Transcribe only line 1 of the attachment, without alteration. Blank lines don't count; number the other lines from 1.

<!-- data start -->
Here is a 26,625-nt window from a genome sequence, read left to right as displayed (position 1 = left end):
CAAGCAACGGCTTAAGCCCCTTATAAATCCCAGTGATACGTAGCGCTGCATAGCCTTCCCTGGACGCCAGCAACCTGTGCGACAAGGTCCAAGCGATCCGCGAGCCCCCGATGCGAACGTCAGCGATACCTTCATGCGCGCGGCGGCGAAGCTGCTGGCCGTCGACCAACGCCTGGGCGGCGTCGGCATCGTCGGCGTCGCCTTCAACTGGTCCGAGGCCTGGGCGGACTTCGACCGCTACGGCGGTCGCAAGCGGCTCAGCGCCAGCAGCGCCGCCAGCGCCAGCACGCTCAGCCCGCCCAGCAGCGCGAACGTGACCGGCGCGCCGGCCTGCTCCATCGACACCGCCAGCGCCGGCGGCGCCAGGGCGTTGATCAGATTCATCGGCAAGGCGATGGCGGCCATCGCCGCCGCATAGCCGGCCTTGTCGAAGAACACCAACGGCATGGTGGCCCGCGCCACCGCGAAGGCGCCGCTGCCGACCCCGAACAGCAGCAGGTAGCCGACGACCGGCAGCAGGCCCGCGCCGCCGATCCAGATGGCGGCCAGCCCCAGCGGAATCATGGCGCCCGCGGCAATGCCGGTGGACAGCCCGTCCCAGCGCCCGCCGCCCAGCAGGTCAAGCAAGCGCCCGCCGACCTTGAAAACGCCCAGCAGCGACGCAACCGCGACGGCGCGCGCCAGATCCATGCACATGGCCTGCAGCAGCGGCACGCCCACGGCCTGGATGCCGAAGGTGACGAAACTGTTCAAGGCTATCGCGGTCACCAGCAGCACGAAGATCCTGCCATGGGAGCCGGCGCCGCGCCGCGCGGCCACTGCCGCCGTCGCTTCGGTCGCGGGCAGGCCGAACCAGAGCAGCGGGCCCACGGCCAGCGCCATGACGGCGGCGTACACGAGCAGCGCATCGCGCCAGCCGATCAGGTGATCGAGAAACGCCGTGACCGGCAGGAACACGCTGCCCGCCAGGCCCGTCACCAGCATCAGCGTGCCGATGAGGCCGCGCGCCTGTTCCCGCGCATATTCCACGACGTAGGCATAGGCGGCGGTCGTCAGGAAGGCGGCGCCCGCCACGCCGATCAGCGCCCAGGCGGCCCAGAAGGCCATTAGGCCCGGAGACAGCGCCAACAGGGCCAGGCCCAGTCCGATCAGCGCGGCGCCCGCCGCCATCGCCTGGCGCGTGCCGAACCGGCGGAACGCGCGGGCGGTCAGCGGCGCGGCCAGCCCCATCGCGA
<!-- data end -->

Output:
Here is a 26,625-nt window from a genome sequence, read left to right as displayed (position 1 = left end):